The bandwidth required for a multiplexed stream comprises the session
   bandwidth of the RTP stream, plus the bandwidth used by RTCP.  In the
   usual case, the RTP session bandwidth is signalled in the SDP "b=AS:"
   line, and the RTCP traffic is limited to 5% of this value.  Any QoS
   reservation SHOULD therefore be made for 105% of the "b=AS:" value.
   If a non-standard RTCP bandwidth fraction is used, signalled by the
   SDP "b=RR:" and/or "b=RS:" lines [11], then any QoS reservation
   SHOULD be made for bandwidth equal to (AS + RS + RR), taking the RS

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   and RR values from the SDP answer.

7.  Security Considerations

   The security considerations in the RTP specification [1] and any
   applicable RTP profile (e.g. [7]) and payload format(s) apply.

   If the Secure Real-time Transport Protocol (SRTP) [12] is to be used
   in conjunction with multiplexed RTP and RTCP, then multiplexing MUST
   be done below the SRTP layer.  The sender generates SRTP and SRTCP
   packets in the usual manner, based on their separate cryptographic
   contexts, and multiplexes them onto a single port immediately before
   transmission.  At the receiver, the cryptographic context is derived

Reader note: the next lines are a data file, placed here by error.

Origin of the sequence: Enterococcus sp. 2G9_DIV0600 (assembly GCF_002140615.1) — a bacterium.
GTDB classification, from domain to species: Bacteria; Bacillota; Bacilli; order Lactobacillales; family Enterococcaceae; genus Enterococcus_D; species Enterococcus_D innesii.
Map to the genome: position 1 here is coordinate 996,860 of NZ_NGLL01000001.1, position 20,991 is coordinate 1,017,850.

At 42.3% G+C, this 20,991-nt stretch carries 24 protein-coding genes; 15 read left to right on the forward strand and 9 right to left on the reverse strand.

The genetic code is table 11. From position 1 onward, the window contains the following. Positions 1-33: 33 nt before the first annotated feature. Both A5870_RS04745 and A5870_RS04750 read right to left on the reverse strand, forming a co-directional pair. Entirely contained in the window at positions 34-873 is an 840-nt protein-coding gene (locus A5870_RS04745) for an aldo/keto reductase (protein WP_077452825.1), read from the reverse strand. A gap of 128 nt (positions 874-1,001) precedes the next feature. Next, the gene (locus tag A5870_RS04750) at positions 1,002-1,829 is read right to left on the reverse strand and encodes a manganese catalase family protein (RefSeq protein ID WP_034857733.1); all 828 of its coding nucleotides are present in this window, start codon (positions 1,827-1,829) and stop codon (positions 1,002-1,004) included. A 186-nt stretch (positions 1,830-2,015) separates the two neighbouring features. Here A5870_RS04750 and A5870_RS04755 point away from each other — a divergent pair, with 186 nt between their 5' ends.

from the SSRC, destination network address and destination transport
   port number in the usual manner, augmented using the RTP payload type
   and RTCP packet type to demultiplex SRTP and SRTCP according to the
   rules in Section 4 of this memo.  After the SRTP and SRTCP packets
   have been demultiplexed, cryptographic processing happens in the
   usual manner.

8.  IANA Considerations

   No IANA actions are required.

9.  Acknowledgements

   We wish to thank Steve Casner, Joerg Ott, Christer Holmberg, Gunnar
   Hellstrom, Randell Jesup, Hadriel Kaplan and Harikishan Desineni for
   their comments on this memo.  This work is supported in part by the
   UK Engineering and Physical Sciences Research Council.

10.  References

10.1.  Normative References

   [1]   Schulzrinne, H., Casner, S., Frederick, R., and V. Jacobson,
         "RTP: A Transport Protocol for Real-Time Applications", STD 64,
         RFC 3550, July 2003.

   [2]   Bradner, S., "Key words for use in RFCs to Indicate Requirement
         Levels", BCP 14, RFC 2119, March 1997.

   [3]   Turletti, T., "RTP Payload Format for H.261 Video Streams",
         RFC 2032, October 1996.